Italian Early Renaissance Painter, 1445-1510
Italian painter and draughtsman. In his lifetime he was one of the most esteemed painters in Italy, enjoying the patronage of the leading families of Florence, in particular the Medici and their banking clients. He was summoned to take part in the decoration of the Sistine Chapel in Rome, was highly commended by diplomatic agents to Ludovico Sforza in Milan and Isabella d Este in Mantua and also received enthusiastic praise from the famous mathematician Luca Pacioli and the humanist poet Ugolino Verino. By the time of his death, however, Botticelli s reputation was already waning. He was overshadowed first by the advent of what Vasari called the maniera devota, a new style by Perugino, Francesco Francia and the young Raphael, whose new and humanly affective sentiment, infused atmospheric effects and sweet colourism took Italy by storm; he was then eclipsed with the establishment immediately afterwards of the High Renaissance style, which Vasari called the modern manner, in the paintings of Michelangelo and the mature works of Raphael in the Vatican. From that time his name virtually disappeared until the reassessment of his reputation that gathered momentum in the 1890s Related Paintings of Sandro Botticelli :. | Madonna and child with eight Angels or Raczinskj Tondo | Calumny | Madonna and Child with three Angels or Madonna of the Pavilion | Pallas and the Centaur | Madonna and child with six Angels or Madonna of the Pomegranate |
Related Artists:BELLINI, Giovanni
Italian High Renaissance Painter, ca.1430-1516
Giovanni Bellini (c. 1430 ?C 1516) was an Italian Renaissance painter, probably the best known of the Bellini family of Venetian painters. His father was Jacopo Bellini, his brother was Gentile Bellini, and his brother-in-law was Andrea Mantegna. He is considered to have revolutionized Venetian painting, moving it towards a more sensuous and colouristic style. Through the use of clear, slow-drying oil paints, Giovanni created deep, rich tints and detailed shadings. His sumptuous coloring and fluent, atmospheric landscapes had a great effect on the Venetian painting school, especially on his pupils Giorgione and Titian.SUBLEYRAS, Pierre
French Painter, 1699-1749
was a French painter, active during the late-Baroque and early-Neoclassic period, mainly in Italy. Subleyras was born in Saint-Gilles-du-Gard, France. He left France in 1728, having carried off the French Academy's grand prix, which carried scholarship for study in Rome. In Rome, he painted for the Elector of Saxony, Frederick Christian, a "Christ's Visit to the House of Simon the Pharisee" , (later engraved by Subleyras himself), this work procured his admission into the famed Roman artists guild, Accademia di San Luca. Cardinal Valenti Gonzaga next obtained for him the order for Saint Basil & Emperor Valens (also known as the Mass of St. Basil , which was executed in mosaic for St Peter's. Another masterpiece is his painting of St. Camillo De Lellis coming to the rescue of the diseased at the hospital of the Holy Spirit He was a remarkably incisive portraitist, as evident from the portrait of Pope Benedict XIV or of the obese Cardinal Valenti Gonzaga . The pope himself commanded two great paintings, the "Marriage of St Catherine" and the "Ecstasy of St Camilla", which he placed in his own private apartments. Subleyras shows greater individuality in his curious genre pictures, which he produced in considerable number (Louvre).John Greenhill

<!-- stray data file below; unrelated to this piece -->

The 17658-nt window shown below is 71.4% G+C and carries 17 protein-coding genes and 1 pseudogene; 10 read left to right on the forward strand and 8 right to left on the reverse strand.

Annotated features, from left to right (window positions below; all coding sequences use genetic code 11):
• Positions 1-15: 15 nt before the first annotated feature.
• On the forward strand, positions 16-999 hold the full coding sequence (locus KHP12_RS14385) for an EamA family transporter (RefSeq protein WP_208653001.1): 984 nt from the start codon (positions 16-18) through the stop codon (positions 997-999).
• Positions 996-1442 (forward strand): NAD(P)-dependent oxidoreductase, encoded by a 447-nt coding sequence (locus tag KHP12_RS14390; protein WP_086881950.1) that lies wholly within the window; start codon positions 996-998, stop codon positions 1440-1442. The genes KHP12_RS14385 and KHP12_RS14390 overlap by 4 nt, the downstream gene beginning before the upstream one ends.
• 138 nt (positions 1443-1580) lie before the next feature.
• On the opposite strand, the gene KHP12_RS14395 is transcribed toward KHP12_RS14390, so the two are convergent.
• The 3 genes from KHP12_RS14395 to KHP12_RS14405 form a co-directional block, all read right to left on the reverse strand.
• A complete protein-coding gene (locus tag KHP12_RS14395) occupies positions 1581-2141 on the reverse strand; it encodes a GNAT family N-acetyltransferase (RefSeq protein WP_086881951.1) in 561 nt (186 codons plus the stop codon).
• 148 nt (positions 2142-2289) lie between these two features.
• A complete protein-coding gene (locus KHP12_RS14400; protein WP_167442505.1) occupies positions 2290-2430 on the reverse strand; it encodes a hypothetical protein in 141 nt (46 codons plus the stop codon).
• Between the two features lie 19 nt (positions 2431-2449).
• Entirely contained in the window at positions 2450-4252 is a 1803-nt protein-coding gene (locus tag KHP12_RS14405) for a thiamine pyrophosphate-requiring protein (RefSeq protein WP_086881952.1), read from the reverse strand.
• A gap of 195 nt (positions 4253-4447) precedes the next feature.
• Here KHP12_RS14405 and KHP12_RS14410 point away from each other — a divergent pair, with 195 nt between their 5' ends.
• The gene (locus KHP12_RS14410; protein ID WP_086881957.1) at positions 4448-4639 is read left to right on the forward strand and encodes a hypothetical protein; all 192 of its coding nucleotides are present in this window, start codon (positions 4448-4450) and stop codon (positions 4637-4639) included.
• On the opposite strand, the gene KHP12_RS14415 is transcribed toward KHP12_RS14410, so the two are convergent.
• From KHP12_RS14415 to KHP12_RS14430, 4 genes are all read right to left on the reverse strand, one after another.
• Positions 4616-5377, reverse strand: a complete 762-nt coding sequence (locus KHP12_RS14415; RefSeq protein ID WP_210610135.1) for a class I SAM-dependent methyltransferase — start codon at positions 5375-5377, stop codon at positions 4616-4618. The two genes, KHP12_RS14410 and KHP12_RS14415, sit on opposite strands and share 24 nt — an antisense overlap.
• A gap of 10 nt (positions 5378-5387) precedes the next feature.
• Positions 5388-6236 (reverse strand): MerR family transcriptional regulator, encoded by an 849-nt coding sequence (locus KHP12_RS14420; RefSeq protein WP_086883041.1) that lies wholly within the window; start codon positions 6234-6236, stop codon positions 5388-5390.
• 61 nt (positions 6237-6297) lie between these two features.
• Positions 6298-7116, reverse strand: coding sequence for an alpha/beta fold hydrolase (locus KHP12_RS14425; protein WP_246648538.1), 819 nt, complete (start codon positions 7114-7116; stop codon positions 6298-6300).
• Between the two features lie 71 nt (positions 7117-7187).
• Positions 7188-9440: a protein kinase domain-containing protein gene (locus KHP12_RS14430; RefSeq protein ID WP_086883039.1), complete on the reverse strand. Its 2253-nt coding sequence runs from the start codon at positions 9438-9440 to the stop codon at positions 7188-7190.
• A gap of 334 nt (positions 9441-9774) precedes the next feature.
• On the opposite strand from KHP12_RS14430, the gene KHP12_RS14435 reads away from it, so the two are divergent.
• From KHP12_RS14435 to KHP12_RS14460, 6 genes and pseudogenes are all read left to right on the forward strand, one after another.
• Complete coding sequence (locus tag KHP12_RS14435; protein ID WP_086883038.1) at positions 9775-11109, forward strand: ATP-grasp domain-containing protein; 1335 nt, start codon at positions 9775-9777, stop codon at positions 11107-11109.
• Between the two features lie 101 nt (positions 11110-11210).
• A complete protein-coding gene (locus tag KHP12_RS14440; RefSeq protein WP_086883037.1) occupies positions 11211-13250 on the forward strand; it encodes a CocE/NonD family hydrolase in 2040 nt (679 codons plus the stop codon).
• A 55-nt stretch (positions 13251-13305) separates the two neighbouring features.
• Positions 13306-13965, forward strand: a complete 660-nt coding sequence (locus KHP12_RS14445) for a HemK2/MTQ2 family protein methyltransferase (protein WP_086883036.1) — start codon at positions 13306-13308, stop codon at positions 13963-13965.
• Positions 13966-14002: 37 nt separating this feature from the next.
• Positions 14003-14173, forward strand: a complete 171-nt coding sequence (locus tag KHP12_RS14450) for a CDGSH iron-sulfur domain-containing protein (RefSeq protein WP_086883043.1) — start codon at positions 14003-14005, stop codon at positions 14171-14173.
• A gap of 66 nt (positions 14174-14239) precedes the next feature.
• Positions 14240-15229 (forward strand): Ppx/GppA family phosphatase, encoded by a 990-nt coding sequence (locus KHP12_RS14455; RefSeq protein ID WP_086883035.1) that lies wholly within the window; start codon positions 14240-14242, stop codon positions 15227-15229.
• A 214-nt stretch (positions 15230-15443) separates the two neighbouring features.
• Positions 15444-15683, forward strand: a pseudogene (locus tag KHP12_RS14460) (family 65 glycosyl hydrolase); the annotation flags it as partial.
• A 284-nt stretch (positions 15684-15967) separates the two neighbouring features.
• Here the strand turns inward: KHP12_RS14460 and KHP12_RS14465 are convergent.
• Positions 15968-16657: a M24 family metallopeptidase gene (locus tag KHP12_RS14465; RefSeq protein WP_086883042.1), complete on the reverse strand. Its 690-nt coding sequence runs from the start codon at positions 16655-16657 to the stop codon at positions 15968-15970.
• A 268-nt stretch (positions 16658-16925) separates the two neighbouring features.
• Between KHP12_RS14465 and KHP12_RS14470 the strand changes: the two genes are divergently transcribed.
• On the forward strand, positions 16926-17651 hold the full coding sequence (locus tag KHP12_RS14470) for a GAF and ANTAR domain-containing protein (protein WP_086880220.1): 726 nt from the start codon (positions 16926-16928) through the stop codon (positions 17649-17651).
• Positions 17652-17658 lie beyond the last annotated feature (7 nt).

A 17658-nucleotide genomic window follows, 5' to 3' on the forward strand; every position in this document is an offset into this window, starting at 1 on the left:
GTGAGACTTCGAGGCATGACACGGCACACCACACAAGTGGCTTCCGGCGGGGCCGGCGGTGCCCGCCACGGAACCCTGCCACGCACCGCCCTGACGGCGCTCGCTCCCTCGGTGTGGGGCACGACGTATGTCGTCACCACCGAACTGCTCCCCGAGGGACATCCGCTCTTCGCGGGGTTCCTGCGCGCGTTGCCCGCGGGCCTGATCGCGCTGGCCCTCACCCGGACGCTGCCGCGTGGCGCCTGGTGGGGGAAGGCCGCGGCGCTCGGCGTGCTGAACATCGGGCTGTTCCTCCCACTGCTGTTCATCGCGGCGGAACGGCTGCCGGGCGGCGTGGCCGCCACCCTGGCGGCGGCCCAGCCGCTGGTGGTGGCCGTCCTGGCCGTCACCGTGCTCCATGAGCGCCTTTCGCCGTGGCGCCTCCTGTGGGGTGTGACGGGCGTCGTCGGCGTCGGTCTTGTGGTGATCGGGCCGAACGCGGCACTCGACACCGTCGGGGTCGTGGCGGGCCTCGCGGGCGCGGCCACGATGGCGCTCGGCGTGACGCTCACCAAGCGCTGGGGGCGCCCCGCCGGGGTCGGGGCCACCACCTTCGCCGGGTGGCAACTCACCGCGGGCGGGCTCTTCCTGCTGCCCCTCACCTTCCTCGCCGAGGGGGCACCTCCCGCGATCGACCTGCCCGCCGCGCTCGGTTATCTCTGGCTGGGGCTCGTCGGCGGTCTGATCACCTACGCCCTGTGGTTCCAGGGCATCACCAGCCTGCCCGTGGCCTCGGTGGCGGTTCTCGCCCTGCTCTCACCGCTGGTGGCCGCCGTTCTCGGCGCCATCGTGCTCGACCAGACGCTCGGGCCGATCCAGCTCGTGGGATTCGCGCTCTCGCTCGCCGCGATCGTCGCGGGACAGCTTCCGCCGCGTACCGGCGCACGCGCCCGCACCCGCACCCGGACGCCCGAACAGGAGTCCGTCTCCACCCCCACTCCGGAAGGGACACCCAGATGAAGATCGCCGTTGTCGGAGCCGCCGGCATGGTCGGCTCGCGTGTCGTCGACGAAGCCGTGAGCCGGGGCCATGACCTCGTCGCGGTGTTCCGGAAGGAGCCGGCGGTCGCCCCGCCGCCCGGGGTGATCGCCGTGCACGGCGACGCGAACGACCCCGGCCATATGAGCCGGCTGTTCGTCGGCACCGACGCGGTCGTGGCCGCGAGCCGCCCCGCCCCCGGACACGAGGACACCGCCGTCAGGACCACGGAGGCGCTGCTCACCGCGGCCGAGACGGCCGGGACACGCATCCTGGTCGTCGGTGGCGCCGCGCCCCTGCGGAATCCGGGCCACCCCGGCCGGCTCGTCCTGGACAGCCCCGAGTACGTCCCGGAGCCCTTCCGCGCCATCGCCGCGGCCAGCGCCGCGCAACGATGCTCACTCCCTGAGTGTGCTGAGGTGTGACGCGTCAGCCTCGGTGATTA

(c. 1644 -19 May 1676) was an English portrait painter, a pupil of Peter Lely, who approached his teacher in artistic excellence, but whose life was cut short by a dissolute lifestyle.
Greenhill was born at Salisbury, Somerset (now Wiltshire) around 1644, the eldest son of John Greenhill, registrar of the diocese of Salisbury, and Penelope Champneys, daughter of Richard Champneys of Orchardleigh, Somerset. His grandfather was Henry Greenhill of Steeple Ashton in Wiltshire. His father was connected through his brothers with the East India trade.
Greenhill's first attempt was a portrait of his paternal uncle, James Abbott of Salisbury, whom he is said to have sketched surreptitiously, as the old man would not sit for him. About 1662 he moved to London, and became a pupil of Sir Peter Lely. His progress was rapid, and he acquired some of Lely's skill and method. He carefully studied Vandyck's portraits, and George Vertue commented that he copied so closely Vandyck's portrait of "Thomas Killigrew and his dog" that it was difficult to know which was the original. Vertue also says that his progress excited Lely's jealousy.
Greenhill was at first industrious, and married early. But a taste for poetry and drama, and living in Covent Garden in the vicinity of the theatres, led him to associate with many members of the free-living theatrical world, and he fell into "irregular habits". On 19 May 1676, while returning from the "Vine Tavern" (in Holborn) in a state of intoxication, he fell into the gutter in Long Acre, and was carried to his lodgings in Lincoln's Inn Fields, where he died the same night. He was buried in St Giles in the Fields church. He left a widow and family, to whom Lely gave an annuity.